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Published: November 21st 2010
When I was looking into travelling in Egypt, one place stood out above everything else - I'd go and see the Pyramids, the Cairo Musuem, Luxor, etc, almost whether I wanted to or not, but I'd read a blog on the White Desert almost 10 months ago, and for me, that was the main attraction in the country. The desert just seems so bewitching, alien, and exotic. In Siwa, it was all that and more. And I hoped for the same with the White Desert, on the edge of the Sahara.
I sorted out a tour easily in Bahariya (the touts don't let you relax for long), and set off just before midday for another overnight tour. The tour was a mad dash through as many sights as the driver could fit into one day - a salt lake, a hot spring, sand dunes, the Black Desert, Crystal Mountain, and the the White Desert after a long drive. I was only really here for the White Desert, and I was trying hard to convince myself I was having fun. But compared to my time in Siwa, I could have been digging graves. The tour finally picked up when we were
driven to the bottom of a conical scree-covered mountain, and kicked out of the car. It must've taken 30 minutes to scramble to the top - 2 steps forward, 1 step back - but we finally made it to the top. And the view was worth the scuffed knees and breathless - oasis to one side, with palm trees swaying in the breeze, and on the other, an endless, endless panorama of desert and mountains.
After a brief lunch, (where me putting in my contact lenses proved to be the days excitement for a the shop owner's daughter) we headed off into the Black Desert. The Black Desert - so called because it's covered in small black rocks from a volcanic eruption - was interesting enough, but still tame compared to Siwa, and that was my benchmark for now. We drove on, through an apocalyptic landscape - the sandstone had been eroded into conical, volcanic looking peaks, the earth looked as if it was charred and covered in ash, and nothing was growing as far as you could see. But as Martian as it all looked, my expectations were too high, and I remained underwhelmed as we drove on.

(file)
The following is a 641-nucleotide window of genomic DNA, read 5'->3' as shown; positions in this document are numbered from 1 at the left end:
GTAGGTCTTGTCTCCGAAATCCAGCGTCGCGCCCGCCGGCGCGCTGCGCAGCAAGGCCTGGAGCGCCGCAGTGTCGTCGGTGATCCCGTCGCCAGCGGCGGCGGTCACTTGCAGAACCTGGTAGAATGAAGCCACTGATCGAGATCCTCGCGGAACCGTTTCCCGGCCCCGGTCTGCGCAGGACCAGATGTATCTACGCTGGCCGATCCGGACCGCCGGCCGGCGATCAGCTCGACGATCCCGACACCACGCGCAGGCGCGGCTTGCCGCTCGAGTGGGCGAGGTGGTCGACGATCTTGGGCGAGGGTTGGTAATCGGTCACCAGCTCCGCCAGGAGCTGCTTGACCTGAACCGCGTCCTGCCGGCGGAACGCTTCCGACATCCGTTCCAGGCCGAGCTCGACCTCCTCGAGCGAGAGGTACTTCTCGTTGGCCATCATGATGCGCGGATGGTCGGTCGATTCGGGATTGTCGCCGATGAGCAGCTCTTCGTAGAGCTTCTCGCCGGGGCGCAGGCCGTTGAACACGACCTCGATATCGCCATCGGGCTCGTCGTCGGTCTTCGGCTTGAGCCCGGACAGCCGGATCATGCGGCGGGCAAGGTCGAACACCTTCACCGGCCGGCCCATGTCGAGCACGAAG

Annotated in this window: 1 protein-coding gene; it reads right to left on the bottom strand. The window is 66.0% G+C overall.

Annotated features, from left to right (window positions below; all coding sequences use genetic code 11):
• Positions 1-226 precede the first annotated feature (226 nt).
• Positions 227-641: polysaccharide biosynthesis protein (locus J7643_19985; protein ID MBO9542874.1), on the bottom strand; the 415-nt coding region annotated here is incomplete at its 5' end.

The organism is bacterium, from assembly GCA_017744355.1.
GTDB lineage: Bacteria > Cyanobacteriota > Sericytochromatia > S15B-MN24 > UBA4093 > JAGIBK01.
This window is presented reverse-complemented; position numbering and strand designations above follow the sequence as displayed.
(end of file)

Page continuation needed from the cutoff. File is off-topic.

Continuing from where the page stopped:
This happened with each stop, and my fake enthusiasm was quickly running out. And then, with the sun low in the sky, we rounded a corner to view El Akabat Mountain, and I was blown away. We were in a valley, on the top of a sand dune almost 100 meters high, and as the valley opened up before us, and warm sun flashed across the desert, gigantic boulders reached out of the sand towards the sky. My writing's letting me down, and it does't sound that special, but it looked perfect. Just Perfect. The warmth of the setting sun. The rounded shapes of the rocks. The colour of the sand. The shadows reaching into the distance. I sat in awe, my heart racing with the beauty of it all, and tried to take it all in. But I couldn't. And the pictures just don't come close. But I know I'll have that moment with me for a long long time.
We left too soon (a lifetime wouldn't have been long enough for that view), but had to drive onwards towards the White Desert, and the apparent highlight of the trip, although El Akabat was going to take
some beating. After a long day, we arrived as the light faded, and as we bounced over the snd, eerie rock formations sped past like ghosts in the night. The White Desert is, full of thousands of statues of rock, unsurprisingly as white as snow, that have been eroded by the wind into fantastic, and obscure shapes. One resembles a mushroom, another a chicken, and so on. But with the light fading fast, we caught just glimpses of what the desert held. As the light disappeared, and the campfire died, I fell asleep under the desert stars for a second time, and it felt like I was waiting for Christmas Day with the sunrise...
I awoke with the sun still below the horizon, but with daylight seeping into the sky, and illuminating the desert around us. What was just ghostly shapes last night, became one of the most beautiful vistas I have ever seen (easily rivaling El Akabat the previous day). As far as I could see, these white rocks reached out of the sand, in the all manner of shapes and sizes. The white rock, perfectly highlighted against the golden sand, and blue sky. Whereas the Black Desert
has looked alien, apocalyptic, and dead, the White Desert looked alien and beautiful. I don't know why it looks as it does, but it really is unbelievably beautiful.
I tried to find the perfect picture, but the camera just couldn't do it justice, so i gave up and contented myself with sitting back and watching it all instead. I reached out to get my mp3 player, and as I pressed play, Orbitals' 'One Perfect Sunrise' started to play. I grinned so much it hurt, turned up the volume, put the song of repeat, and again watched in awe. I thought I'd seen a lot already this trip, but that sunrise was indescribable and un-photographable.
We'd woken up in one of the most fantastic places I've ever been, and all three of us on the tour seemed dumb struck. I could have stayed in that desert for at least a week, and suddenly the tour seemed far too short. Unfortunately, the one person who didn't share this feeling was the guide, who was intent on leaving behind this scene of perfection and travelling at 60mph to the nearest piece of asphalt. He begrudgingly let us out of the car
for photos twice , but insisted we head on. With a heavy heart I sat in the back of the truck, and stared out of the window as the White Desert disappeared - it's beauty lasting until the very last moment.
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